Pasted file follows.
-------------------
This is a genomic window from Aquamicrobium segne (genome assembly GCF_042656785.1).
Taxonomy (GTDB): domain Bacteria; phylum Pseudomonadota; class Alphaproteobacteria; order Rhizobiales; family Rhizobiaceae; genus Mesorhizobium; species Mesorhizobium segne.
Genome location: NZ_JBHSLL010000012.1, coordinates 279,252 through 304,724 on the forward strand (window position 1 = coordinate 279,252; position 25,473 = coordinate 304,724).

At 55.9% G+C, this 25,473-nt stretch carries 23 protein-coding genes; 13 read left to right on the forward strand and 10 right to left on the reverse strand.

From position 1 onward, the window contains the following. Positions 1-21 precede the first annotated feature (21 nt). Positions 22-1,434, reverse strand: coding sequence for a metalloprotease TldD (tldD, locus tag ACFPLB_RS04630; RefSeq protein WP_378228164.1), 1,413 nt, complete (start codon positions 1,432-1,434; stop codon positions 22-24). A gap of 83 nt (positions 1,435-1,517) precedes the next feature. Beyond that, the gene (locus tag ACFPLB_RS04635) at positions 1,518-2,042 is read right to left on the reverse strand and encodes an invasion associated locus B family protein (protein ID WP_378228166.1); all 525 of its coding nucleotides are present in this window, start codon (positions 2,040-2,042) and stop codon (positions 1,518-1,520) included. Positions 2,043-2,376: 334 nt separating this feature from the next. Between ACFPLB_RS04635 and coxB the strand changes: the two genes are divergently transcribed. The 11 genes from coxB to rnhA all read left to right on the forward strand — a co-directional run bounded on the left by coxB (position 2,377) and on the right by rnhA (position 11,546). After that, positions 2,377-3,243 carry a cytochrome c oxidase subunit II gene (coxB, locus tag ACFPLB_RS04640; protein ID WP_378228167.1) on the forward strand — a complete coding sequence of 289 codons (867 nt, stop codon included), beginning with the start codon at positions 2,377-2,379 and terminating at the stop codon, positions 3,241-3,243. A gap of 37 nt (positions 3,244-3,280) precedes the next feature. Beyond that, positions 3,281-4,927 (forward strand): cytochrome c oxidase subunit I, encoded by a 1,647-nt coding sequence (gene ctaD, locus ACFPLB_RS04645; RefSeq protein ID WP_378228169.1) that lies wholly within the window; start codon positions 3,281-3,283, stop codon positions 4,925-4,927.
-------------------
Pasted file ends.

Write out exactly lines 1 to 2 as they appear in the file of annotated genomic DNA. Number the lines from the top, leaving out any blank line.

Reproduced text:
This is a genomic window from Aquamicrobium segne (genome assembly GCF_042656785.1).
Taxonomy (GTDB): domain Bacteria; phylum Pseudomonadota; class Alphaproteobacteria; order Rhizobiales; family Rhizobiaceae; genus Mesorhizobium; species Mesorhizobium segne.